Typhoon season is underway in the Philippines, and some officials warn the funds for handling calamities may not be enough
MANILA, Philippines (Jul. 12, 2017) — Are there enough funds for disaster management in 2017?
During the Agos Summit on Disaster Preparedness, Albay 2nd District Representative Joey Salceda expressed frustration over the budget of the National Disaster Risk Reduction and Management Council (NDRRMC).
“The [calamity fund] for 2017 – from the [National Expenditure Program] to the House and out of the [bicameral conference committee] – was cut down from P40 billion to P15 billion,” he said last Saturday, July 8.
Under the General Appropriations Act (GAA) or national budget, a total of P15.7 billion has been allocated for the DRRM fund, a P23-billion decrease from the P38.9-billion allocation in 2016.
The law states that funds for disaster management activities should be sourced from the DRRM fund to respond to urgent needs during emergency situations.
Back in March, the NDRRMC said only about P5.8 billion is left of the calamity fund which is not enough to cover the needs of areas recovering from disasters.
This means that two-thirds of the DRRM fund had already been used in the first 3 months of the year.
Social Welfare Secretary Judy Taguiwalo earlier told Rappler that the budget for 2017 is insufficient “because there were many disasters in the last half of 2016.”
The NDRRMC approved a resolution last March, asking Congress for a P78-billion supplemental budget to cover the needs of areas hit by typhoons in the past two years.
The supplemental budget sought by the council does not include the flooding in Mindanao last January and the recent earthquakes that rocked several parts of the country.
Undersecretary Ricardo Jalad, the Executive Director of the NDRRMC, told Rappler on Saturday that the council would seek budget augmentation if needed.
“The NDRRMC will request for additional funds if the circumstance requires,” he said.
A smaller calamity fund means less flexibility, said budget watchdog Social Watch Philippines.
“Dahil nabawasan ‘yung budget, siyempre maliit lang ang flexibility nila. Ang problem diyan, ‘pag nagka-disaster, you have to be ready,” Isagani Serrano, Social Watch Philippines co-convenor, told Rappler in a phone interview on Wednesday, July 12.
(Because the budget was cut, of course, flexibility is limited. The problem with that is, when a disaster strikes, you have to be ready.)
In the 2017 National Expenditure Program (NEP), the DRRM fund was initially allotted P37.3 billion – with only a P1.6-billion proposed decrease from the 2016 allocation. But after going through the bicameral conference committee, the total allocation was further slashed to just P15.7 billion.
Serrano said adjustments must be made for next year’s expenditure program to ensure that there is enough money to be used when disasters happen.
The 2018 NEP is set to be submitted to Congress before President Rodrigo Duterte delivers his second State of the Nation Address on July 24, as the budget call started last January.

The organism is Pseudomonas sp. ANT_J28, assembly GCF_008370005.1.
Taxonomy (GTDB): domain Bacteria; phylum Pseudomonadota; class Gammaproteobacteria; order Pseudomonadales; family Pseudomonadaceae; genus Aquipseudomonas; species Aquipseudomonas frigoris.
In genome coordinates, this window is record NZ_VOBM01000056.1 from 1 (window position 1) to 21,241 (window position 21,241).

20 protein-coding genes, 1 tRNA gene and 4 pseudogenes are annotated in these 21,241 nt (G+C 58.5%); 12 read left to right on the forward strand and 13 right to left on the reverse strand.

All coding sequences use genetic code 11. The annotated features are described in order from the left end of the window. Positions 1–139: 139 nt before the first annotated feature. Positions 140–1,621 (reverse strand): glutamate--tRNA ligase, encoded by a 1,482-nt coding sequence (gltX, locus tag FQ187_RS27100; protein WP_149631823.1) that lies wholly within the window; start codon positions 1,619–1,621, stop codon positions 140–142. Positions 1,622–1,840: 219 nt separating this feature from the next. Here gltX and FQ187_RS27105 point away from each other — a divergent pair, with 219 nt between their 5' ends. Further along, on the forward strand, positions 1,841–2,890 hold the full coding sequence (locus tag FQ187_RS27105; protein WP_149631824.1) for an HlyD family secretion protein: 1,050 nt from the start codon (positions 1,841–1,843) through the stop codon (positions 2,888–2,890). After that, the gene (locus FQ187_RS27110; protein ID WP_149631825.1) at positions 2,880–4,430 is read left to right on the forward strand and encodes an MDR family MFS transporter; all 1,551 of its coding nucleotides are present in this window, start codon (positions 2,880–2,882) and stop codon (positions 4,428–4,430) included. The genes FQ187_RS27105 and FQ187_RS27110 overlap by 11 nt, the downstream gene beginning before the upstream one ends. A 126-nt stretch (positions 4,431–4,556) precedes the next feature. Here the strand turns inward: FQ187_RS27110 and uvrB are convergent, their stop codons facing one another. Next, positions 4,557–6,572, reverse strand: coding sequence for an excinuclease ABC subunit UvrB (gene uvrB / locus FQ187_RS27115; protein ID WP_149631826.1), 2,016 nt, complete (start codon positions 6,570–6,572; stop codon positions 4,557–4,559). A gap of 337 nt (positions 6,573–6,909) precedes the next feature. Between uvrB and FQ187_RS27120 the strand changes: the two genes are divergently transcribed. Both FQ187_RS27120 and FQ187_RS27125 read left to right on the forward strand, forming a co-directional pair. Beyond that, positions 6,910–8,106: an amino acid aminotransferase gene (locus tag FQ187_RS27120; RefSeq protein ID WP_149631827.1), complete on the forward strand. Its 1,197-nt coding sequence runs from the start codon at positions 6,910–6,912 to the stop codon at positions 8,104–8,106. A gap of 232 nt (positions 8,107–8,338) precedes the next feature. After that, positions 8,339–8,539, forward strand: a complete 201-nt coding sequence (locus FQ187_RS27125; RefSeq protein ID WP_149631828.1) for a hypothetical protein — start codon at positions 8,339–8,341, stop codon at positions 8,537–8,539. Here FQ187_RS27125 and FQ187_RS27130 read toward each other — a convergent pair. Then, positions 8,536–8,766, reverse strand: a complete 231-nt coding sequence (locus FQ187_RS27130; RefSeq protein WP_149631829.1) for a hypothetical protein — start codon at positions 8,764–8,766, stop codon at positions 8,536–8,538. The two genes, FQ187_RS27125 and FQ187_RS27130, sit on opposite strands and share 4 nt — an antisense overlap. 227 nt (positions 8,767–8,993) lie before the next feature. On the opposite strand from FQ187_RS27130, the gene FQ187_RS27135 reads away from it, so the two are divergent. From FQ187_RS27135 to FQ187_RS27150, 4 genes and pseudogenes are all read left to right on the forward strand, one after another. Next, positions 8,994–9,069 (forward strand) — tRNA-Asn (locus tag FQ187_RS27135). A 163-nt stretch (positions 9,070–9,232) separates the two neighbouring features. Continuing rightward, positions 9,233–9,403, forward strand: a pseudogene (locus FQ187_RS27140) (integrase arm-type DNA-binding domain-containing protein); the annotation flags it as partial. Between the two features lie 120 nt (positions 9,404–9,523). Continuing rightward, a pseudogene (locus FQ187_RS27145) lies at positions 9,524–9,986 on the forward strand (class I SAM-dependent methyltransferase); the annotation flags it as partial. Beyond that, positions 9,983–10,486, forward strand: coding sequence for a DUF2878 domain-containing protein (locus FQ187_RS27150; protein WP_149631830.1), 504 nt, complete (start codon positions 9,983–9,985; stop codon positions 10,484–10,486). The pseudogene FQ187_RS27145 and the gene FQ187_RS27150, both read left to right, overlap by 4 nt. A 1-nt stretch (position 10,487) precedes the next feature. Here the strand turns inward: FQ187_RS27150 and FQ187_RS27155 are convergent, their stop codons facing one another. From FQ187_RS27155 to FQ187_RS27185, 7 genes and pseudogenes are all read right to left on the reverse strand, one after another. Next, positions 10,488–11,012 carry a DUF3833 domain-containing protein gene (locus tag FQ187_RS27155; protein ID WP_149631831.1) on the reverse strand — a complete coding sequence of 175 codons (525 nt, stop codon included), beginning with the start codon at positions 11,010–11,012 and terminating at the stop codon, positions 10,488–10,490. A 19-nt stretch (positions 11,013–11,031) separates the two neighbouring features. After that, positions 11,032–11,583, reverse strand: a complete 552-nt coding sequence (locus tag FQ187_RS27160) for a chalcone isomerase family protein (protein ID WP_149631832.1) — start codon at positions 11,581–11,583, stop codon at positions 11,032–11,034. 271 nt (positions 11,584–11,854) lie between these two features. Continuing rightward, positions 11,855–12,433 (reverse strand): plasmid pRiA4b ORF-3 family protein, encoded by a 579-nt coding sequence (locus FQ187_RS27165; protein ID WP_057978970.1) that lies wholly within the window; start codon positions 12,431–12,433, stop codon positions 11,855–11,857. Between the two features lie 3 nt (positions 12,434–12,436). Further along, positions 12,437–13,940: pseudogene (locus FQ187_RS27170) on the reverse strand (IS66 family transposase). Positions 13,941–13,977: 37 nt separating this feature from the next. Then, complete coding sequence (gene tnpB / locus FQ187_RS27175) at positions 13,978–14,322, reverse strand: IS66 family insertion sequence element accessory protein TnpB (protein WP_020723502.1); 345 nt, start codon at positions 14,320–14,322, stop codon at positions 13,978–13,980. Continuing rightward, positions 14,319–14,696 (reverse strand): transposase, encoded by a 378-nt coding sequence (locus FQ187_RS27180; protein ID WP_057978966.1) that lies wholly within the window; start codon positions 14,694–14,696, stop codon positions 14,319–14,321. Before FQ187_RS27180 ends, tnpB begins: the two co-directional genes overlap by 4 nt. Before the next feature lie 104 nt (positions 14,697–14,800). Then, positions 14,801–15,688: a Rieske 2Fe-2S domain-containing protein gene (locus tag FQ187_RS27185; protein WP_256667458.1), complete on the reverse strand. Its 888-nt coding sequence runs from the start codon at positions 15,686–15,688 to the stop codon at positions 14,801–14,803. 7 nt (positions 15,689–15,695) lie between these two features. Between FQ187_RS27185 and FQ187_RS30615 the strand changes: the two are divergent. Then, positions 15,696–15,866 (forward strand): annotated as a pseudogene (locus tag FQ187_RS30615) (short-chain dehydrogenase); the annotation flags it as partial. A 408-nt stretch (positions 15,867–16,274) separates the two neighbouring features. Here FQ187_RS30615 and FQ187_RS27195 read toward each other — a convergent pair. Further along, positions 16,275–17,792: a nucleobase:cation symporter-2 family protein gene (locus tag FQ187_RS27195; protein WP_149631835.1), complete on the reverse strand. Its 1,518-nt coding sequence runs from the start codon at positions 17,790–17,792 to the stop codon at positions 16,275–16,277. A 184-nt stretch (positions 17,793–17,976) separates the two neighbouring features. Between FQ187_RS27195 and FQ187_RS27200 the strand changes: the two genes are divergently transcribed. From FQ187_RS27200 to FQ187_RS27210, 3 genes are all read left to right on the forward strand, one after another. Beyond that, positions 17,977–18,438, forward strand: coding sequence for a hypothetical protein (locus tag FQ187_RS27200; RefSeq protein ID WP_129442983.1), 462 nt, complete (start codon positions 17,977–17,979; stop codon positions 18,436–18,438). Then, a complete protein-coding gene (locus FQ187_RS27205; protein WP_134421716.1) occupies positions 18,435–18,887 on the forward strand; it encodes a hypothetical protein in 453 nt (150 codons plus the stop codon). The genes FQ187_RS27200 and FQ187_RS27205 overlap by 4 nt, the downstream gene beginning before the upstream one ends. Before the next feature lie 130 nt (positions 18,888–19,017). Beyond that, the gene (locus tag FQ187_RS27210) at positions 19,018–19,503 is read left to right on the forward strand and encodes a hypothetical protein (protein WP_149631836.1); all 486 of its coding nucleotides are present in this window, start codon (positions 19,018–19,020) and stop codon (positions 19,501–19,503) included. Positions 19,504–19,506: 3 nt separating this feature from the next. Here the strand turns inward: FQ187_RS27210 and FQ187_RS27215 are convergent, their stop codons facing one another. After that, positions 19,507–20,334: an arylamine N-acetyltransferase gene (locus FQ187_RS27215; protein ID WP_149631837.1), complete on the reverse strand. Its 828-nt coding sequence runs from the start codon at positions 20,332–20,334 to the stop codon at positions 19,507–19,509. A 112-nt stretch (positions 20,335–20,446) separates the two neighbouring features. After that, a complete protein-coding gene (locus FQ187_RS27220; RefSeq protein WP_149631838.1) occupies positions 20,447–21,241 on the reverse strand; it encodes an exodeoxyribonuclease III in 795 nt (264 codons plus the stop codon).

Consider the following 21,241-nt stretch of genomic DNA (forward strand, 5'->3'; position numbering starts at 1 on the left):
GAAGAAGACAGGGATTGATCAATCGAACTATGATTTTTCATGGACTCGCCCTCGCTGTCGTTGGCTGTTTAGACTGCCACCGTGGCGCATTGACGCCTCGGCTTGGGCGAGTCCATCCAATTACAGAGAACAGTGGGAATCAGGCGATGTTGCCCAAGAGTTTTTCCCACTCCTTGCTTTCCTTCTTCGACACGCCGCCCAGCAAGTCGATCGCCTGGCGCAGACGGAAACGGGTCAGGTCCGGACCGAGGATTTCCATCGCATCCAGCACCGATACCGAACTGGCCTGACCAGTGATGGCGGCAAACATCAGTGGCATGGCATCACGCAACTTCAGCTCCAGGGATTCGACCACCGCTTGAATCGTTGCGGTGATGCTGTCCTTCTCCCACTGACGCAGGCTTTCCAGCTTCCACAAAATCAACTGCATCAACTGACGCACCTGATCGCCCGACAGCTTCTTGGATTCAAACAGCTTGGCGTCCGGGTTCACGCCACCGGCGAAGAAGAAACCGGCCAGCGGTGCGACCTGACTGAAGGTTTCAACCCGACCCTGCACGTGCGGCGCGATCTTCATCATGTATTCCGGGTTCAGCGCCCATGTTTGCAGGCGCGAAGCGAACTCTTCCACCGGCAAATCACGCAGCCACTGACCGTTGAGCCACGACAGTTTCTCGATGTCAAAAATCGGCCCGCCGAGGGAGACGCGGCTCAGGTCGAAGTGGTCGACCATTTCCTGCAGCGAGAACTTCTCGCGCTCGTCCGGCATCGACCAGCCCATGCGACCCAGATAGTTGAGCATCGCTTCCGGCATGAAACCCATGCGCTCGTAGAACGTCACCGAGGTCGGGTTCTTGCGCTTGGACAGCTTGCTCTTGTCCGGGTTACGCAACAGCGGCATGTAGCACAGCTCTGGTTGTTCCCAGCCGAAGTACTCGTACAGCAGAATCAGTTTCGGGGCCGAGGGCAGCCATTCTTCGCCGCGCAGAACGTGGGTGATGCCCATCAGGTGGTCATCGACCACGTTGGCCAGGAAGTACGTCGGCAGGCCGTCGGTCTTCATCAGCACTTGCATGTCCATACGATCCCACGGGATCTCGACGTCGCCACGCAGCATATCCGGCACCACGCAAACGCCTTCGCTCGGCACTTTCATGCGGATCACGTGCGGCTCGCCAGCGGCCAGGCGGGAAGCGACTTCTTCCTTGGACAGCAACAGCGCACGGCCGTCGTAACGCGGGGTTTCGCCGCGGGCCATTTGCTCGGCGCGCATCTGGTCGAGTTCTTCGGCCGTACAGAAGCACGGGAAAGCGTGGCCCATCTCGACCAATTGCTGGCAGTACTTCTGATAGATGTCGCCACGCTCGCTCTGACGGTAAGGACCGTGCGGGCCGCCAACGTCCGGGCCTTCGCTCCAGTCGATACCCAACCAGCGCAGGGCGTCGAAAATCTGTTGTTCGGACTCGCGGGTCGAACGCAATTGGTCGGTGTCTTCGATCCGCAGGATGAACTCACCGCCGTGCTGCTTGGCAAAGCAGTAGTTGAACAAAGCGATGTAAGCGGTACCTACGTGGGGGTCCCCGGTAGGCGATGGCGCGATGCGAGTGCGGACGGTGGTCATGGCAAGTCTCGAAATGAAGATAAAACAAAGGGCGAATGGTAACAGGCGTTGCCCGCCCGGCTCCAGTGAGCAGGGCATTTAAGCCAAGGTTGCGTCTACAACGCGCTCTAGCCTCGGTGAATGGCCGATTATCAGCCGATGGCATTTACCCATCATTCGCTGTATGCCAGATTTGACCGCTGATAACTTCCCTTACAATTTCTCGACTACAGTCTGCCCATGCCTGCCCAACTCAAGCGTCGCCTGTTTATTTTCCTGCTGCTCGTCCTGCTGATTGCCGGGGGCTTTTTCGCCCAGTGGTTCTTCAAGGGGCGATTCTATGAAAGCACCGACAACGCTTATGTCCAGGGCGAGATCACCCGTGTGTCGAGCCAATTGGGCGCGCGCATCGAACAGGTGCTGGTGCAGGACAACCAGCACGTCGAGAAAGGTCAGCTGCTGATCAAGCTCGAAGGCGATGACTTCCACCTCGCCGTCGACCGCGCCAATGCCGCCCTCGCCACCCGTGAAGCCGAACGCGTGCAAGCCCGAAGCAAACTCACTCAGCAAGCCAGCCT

“We are now just looking for a bigger NDRRMF for 2018. Although I have not yet seen the proposed NEP for 2018, the DBM already assured us of that,” Jalad said in a text message on Tuesday, July 11.
Fund for adaptation
Aside from the calamity fund, the People’s Survival Fund (PSF) is another source of money for climate change adaptation and disaster risk reduction programs.
But until now, bulk of the P1-billion allocation has yet to be given to implementing agencies.
“The PSF of P1 billion, hanggang ngayon, katakot-takot na permutation ang nakita dito at ilang beses na [bagyo ang] nadaan, hanggang ngayon wala pa rin,” Salceda said on Saturday.
(The PSF of P1 billion, until now, we’ve seen so many permutations and several typhoons have hit, but the fund still cannot be accessed.)
P1 billion was programmed into the PSF in the national budget starting 2016 – more than 3 years after the fund was created through a law signed by then president Benigno Aquino III in 2012.
In October 2015, the Climate Change Commission announced that the PSF may be accessed by local government units (LGUs) and community organizations.
According to Serrano, technicalities in proposals delay the approval of projects to be funded by the PSF.
“[The] PSF is intended for adaptation but ‘yung character ng proposals na pumapasok ay mahina. Ang resolve ngayon ay pabilisin talaga. Naiipon ang pera. Baka mapuntirya na natutulog lang ang pondo,” explained Serrano.
(The PSF is intended for adaptation but the proposals submitted do not necessarily reflect that. Our resolve now is to hasten the process. The funds accumulate yearly. Critics might say the PSF is not being used.)
“What we’re doing now is to help the LGUs with their comprehensive plans for the PSF,” he added.
One of the most disaster-prone countries in the world, the Philippines has adopted policies to manage calamities since the 1970s.
Philippine laws on disaster management and climate change have even been praised as among the “world’s best” by the United Nations.
But without enough funding, how will the government respond effectively to disasters?